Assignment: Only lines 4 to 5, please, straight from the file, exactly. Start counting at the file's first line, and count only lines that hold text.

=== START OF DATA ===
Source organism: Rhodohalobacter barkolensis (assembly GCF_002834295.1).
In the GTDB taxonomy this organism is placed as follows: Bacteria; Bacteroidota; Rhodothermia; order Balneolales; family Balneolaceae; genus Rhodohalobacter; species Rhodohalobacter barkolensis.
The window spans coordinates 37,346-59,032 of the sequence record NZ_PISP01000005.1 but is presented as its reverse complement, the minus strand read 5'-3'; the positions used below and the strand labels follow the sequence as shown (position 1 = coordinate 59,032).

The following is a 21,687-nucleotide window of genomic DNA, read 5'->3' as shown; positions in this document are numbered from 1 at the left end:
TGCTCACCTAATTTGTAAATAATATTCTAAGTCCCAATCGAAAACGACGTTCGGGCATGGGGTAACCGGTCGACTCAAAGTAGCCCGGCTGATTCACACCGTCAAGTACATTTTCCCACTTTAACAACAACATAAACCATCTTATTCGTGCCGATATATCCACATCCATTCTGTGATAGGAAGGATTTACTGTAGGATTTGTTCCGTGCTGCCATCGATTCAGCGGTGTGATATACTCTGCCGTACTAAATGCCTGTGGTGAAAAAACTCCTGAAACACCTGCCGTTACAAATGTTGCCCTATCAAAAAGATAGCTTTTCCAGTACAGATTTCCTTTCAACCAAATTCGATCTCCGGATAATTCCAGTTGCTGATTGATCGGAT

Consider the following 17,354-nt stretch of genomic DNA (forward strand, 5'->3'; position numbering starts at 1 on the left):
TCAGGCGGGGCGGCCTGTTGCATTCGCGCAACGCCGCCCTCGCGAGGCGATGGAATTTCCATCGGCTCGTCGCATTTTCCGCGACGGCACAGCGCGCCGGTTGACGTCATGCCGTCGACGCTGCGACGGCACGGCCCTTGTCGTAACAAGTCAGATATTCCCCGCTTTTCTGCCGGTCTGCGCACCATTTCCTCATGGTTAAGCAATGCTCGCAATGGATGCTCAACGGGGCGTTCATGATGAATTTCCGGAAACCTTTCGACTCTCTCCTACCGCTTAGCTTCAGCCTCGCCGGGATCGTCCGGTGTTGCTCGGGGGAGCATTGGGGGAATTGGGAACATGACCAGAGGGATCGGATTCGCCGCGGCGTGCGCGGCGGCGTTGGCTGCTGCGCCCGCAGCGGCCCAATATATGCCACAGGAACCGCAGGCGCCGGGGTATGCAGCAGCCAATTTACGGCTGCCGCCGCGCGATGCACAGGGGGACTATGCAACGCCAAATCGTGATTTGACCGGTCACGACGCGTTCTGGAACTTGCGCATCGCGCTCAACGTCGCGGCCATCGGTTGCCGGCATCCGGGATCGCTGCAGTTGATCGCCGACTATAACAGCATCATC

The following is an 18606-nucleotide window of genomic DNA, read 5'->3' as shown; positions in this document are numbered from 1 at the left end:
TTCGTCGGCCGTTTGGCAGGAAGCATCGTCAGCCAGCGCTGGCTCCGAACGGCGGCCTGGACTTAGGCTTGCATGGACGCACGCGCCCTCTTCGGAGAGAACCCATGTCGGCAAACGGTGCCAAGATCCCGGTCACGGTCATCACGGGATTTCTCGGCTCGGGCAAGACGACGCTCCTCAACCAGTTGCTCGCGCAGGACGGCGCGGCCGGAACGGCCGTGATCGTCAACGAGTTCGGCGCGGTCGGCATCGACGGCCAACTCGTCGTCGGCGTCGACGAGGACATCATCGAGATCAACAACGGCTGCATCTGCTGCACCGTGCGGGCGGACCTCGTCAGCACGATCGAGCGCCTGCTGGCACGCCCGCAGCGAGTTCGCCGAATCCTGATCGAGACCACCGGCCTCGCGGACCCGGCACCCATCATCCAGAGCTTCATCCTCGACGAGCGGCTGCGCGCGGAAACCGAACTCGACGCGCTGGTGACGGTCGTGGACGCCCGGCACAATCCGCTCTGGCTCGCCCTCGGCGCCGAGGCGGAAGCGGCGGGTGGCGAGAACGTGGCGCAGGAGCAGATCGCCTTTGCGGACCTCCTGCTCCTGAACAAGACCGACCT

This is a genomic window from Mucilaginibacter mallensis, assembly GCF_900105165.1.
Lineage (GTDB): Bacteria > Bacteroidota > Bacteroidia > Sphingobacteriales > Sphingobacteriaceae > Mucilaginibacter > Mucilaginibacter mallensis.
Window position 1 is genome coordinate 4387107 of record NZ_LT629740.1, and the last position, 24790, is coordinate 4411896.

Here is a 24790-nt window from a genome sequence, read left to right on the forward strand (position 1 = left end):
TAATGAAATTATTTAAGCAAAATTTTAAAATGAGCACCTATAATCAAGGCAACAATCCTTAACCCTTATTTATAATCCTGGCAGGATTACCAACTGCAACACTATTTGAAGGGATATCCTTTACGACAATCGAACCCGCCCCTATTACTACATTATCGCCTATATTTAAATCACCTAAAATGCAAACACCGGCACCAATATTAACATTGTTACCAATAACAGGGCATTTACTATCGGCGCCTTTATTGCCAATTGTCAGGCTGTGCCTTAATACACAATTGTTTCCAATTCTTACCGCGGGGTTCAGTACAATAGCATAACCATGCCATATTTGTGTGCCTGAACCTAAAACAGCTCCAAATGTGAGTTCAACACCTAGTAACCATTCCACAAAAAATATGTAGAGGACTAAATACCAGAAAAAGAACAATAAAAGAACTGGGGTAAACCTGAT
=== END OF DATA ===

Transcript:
The following is a 21,687-nucleotide window of genomic DNA, read 5'->3' as shown; positions in this document are numbered from 1 at the left end:
TGCTCACCTAATTTGTAAATAATATTCTAAGTCCCAATCGAAAACGACGTTCGGGCATGGGGTAACCGGTCGACTCAAAGTAGCCCGGCTGATTCACACCGTCAAGTACATTTTCCCACTTTAACAACAACATAAACCATCTTATTCGTGCCGATATATCCACATCCATTCTGTGATAGGAAGGATTTACTGTAGGATTTGTTCCGTGCTGCCATCGATTCAGCGGTGTGATATACTCTGCCGTACTAAATGCCTGTGGTGAAAAAACTCCTGAAACACCTGCCGTTACAAATGTTGCCCTATCAAAAAGATAGCTTTTCCAGTACAGATTTCCTTTCAACCAAATTCGATCTCCGGATAATTCCAGTTGCTGATTGATCGGAT